With one event saved, Archino moved on to the next “must save” item on his list – the Peter Oley Turkey Trot. But while he had been able to make the connection with the Fire Company through his own network of friends, on this one, he would need help. That help came from longtime Village resident and co-leader of Community Girl Scouting in Irvington, Allyson Felix. Felix, a member of the new FACE committee, was in a good position to know the needs of the Village, and she saw a fit right away. She explained, “When I heard some of the things that were not going to happen, I thought, ‘Wow, this would be a great opportunity for the Girl Scouts.’” The Girl Scouts of Irvington stepped in to sponsor the Turkey Trot, pledging $3,500 towards the cost of the annual race. (The rest of the funds will be raised from entrance fees.)
“[The Turkey Trot] has a long, historical significance. I also knew Peter Oley and thought the world of him. It calls attention to running, which is a healthy exercise, or walking, or just being out in the environment. So there are a lot of reasons why we wanted to be involved,” Felix added. “The Girl Scouts are not allowed to donate to other organizations, so this works for us because we’re going to be partnering with the Recreation Department and will actually be undertaking the responsibility [for this happening.]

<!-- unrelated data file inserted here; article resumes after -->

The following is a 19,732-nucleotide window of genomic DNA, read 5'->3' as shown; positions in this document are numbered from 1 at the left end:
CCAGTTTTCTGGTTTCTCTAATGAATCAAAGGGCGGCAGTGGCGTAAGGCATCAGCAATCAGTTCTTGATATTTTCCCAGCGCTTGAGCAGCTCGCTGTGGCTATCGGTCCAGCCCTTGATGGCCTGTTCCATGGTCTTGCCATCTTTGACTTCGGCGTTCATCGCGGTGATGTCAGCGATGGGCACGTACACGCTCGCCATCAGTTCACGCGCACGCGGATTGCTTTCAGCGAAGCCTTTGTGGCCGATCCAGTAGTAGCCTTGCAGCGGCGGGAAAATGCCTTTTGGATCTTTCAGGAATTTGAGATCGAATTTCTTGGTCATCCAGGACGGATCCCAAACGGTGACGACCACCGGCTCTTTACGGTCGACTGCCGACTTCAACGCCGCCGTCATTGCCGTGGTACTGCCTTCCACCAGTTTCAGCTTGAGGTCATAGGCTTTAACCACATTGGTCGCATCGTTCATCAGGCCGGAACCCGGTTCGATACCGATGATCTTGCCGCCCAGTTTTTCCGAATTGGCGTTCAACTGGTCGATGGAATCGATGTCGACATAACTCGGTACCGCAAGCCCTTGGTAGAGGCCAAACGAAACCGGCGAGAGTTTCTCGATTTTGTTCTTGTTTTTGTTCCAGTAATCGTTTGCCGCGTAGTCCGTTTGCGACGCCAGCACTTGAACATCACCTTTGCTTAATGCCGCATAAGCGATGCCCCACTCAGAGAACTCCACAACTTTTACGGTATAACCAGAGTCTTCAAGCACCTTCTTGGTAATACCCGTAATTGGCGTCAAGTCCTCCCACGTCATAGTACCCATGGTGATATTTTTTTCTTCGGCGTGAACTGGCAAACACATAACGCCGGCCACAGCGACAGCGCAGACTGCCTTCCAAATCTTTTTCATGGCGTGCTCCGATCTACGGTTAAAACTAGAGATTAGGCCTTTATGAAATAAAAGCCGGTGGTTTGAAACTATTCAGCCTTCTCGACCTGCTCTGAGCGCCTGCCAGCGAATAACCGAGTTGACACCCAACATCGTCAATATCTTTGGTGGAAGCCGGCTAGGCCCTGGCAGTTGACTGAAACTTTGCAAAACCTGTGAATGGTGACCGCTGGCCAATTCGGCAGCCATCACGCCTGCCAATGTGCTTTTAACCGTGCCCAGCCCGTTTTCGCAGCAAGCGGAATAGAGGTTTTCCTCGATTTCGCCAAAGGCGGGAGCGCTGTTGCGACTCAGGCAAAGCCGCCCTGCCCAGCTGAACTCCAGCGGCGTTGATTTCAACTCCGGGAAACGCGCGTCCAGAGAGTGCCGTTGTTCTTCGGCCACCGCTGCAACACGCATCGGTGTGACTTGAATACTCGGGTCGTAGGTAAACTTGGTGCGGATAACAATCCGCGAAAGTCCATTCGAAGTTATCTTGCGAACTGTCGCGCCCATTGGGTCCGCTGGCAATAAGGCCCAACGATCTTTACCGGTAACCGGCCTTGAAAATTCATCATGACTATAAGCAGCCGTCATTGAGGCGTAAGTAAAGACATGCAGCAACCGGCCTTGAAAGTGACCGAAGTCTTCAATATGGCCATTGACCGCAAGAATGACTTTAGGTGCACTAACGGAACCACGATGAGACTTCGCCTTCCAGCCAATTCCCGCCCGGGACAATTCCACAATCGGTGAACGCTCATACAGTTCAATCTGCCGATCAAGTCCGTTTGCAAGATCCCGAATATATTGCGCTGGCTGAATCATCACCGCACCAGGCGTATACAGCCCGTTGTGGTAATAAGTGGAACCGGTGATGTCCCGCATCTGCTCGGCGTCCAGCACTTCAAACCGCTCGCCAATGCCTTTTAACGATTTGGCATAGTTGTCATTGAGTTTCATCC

Just when Archino thought the miracle had run its course, another neighbor came unexpectedly through the door. As word spread among people in the Village that the Recreation Department needed help, it reached the ears of Sunnyside Federal Bank President Tim Sullivan. Archino and his staff met with the bank, laid out a proposal, and more or less walked out of there with a “yes” and a pledge of $4,000 as Sunnyside Federal Bank will now be sponsoring the much loved Halloween Hayride. Not only that, but Sullivan and his team will look into how they can make a lasting contribution to the Village moving forward.